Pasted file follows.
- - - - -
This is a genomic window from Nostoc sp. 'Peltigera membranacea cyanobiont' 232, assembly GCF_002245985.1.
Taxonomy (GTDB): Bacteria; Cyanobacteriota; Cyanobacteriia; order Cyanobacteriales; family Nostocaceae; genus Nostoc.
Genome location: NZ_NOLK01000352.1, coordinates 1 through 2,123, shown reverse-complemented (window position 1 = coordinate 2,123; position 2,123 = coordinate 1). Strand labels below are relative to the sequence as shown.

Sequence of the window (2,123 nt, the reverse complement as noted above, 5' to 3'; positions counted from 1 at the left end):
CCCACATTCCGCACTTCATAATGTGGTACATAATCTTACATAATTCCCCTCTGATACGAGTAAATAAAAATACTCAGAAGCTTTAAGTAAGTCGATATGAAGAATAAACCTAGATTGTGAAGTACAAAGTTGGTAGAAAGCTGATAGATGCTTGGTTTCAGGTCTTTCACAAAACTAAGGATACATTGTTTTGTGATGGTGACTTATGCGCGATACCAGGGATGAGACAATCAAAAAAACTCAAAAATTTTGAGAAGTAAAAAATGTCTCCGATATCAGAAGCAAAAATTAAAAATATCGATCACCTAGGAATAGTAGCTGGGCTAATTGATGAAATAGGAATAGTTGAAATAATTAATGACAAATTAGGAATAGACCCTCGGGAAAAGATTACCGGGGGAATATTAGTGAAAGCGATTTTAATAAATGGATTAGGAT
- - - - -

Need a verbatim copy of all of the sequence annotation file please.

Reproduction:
This is a genomic window from Nostoc sp. 'Peltigera membranacea cyanobiont' 232, assembly GCF_002245985.1.
Taxonomy (GTDB): Bacteria; Cyanobacteriota; Cyanobacteriia; order Cyanobacteriales; family Nostocaceae; genus Nostoc.
Genome location: NZ_NOLK01000352.1, coordinates 1 through 2,123, shown reverse-complemented (window position 1 = coordinate 2,123; position 2,123 = coordinate 1). Strand labels below are relative to the sequence as shown.

Sequence of the window (2,123 nt, the reverse complement as noted above, 5' to 3'; positions counted from 1 at the left end):
CCCACATTCCGCACTTCATAATGTGGTACATAATCTTACATAATTCCCCTCTGATACGAGTAAATAAAAATACTCAGAAGCTTTAAGTAAGTCGATATGAAGAATAAACCTAGATTGTGAAGTACAAAGTTGGTAGAAAGCTGATAGATGCTTGGTTTCAGGTCTTTCACAAAACTAAGGATACATTGTTTTGTGATGGTGACTTATGCGCGATACCAGGGATGAGACAATCAAAAAAACTCAAAAATTTTGAGAAGTAAAAAATGTCTCCGATATCAGAAGCAAAAATTAAAAATATCGATCACCTAGGAATAGTAGCTGGGCTAATTGATGAAATAGGAATAGTTGAAATAATTAATGACAAATTAGGAATAGACCCTCGGGAAAAGATTACCGGGGGAATATTAGTGAAAGCGATTTTAATAAATGGATTAGGAT